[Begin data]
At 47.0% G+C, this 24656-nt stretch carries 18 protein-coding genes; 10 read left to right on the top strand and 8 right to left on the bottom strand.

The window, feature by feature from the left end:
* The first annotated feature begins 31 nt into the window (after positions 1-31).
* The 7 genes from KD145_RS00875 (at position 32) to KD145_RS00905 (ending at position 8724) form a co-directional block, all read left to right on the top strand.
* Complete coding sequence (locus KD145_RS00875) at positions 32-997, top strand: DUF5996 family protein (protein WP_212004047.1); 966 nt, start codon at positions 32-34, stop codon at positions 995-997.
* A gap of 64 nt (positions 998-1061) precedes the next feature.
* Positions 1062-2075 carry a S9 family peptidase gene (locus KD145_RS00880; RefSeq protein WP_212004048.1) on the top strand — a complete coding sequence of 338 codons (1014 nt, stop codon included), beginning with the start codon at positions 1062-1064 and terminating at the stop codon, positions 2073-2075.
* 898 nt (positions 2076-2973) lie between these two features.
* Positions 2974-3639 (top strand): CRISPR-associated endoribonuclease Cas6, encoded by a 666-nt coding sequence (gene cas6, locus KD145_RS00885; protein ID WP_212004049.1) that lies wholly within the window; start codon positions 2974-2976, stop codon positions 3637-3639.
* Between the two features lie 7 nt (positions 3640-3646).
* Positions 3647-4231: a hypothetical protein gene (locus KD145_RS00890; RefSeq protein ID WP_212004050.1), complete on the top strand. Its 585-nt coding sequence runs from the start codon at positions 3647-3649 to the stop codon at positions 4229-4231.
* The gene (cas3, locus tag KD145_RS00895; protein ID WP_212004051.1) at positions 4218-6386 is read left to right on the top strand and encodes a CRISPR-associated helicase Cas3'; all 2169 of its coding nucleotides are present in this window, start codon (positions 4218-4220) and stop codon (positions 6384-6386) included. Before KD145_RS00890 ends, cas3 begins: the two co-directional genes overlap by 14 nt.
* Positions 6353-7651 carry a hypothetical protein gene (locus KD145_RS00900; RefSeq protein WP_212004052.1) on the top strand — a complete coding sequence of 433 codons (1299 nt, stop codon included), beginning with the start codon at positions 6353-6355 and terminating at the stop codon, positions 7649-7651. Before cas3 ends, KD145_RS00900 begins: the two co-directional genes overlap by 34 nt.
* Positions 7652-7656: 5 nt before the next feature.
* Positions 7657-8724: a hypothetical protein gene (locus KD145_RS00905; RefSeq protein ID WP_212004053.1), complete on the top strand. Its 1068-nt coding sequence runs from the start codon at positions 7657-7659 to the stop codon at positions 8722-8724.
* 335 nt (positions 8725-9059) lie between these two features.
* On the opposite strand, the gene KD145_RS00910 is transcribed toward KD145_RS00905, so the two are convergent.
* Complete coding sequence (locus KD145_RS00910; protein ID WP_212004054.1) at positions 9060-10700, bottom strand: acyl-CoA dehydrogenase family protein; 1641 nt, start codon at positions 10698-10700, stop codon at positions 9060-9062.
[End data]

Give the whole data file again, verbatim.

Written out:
At 47.0% G+C, this 24656-nt stretch carries 18 protein-coding genes; 10 read left to right on the top strand and 8 right to left on the bottom strand.

The window, feature by feature from the left end:
* The first annotated feature begins 31 nt into the window (after positions 1-31).
* The 7 genes from KD145_RS00875 (at position 32) to KD145_RS00905 (ending at position 8724) form a co-directional block, all read left to right on the top strand.
* Complete coding sequence (locus KD145_RS00875) at positions 32-997, top strand: DUF5996 family protein (protein WP_212004047.1); 966 nt, start codon at positions 32-34, stop codon at positions 995-997.
* A gap of 64 nt (positions 998-1061) precedes the next feature.
* Positions 1062-2075 carry a S9 family peptidase gene (locus KD145_RS00880; RefSeq protein WP_212004048.1) on the top strand — a complete coding sequence of 338 codons (1014 nt, stop codon included), beginning with the start codon at positions 1062-1064 and terminating at the stop codon, positions 2073-2075.
* 898 nt (positions 2076-2973) lie between these two features.
* Positions 2974-3639 (top strand): CRISPR-associated endoribonuclease Cas6, encoded by a 666-nt coding sequence (gene cas6, locus KD145_RS00885; protein ID WP_212004049.1) that lies wholly within the window; start codon positions 2974-2976, stop codon positions 3637-3639.
* Between the two features lie 7 nt (positions 3640-3646).
* Positions 3647-4231: a hypothetical protein gene (locus KD145_RS00890; RefSeq protein ID WP_212004050.1), complete on the top strand. Its 585-nt coding sequence runs from the start codon at positions 3647-3649 to the stop codon at positions 4229-4231.
* The gene (cas3, locus tag KD145_RS00895; protein ID WP_212004051.1) at positions 4218-6386 is read left to right on the top strand and encodes a CRISPR-associated helicase Cas3'; all 2169 of its coding nucleotides are present in this window, start codon (positions 4218-4220) and stop codon (positions 6384-6386) included. Before KD145_RS00890 ends, cas3 begins: the two co-directional genes overlap by 14 nt.
* Positions 6353-7651 carry a hypothetical protein gene (locus KD145_RS00900; RefSeq protein WP_212004052.1) on the top strand — a complete coding sequence of 433 codons (1299 nt, stop codon included), beginning with the start codon at positions 6353-6355 and terminating at the stop codon, positions 7649-7651. Before cas3 ends, KD145_RS00900 begins: the two co-directional genes overlap by 34 nt.
* Positions 7652-7656: 5 nt before the next feature.
* Positions 7657-8724: a hypothetical protein gene (locus KD145_RS00905; RefSeq protein ID WP_212004053.1), complete on the top strand. Its 1068-nt coding sequence runs from the start codon at positions 7657-7659 to the stop codon at positions 8722-8724.
* 335 nt (positions 8725-9059) lie between these two features.
* On the opposite strand, the gene KD145_RS00910 is transcribed toward KD145_RS00905, so the two are convergent.
* Complete coding sequence (locus KD145_RS00910; protein ID WP_212004054.1) at positions 9060-10700, bottom strand: acyl-CoA dehydrogenase family protein; 1641 nt, start codon at positions 10698-10700, stop codon at positions 9060-9062.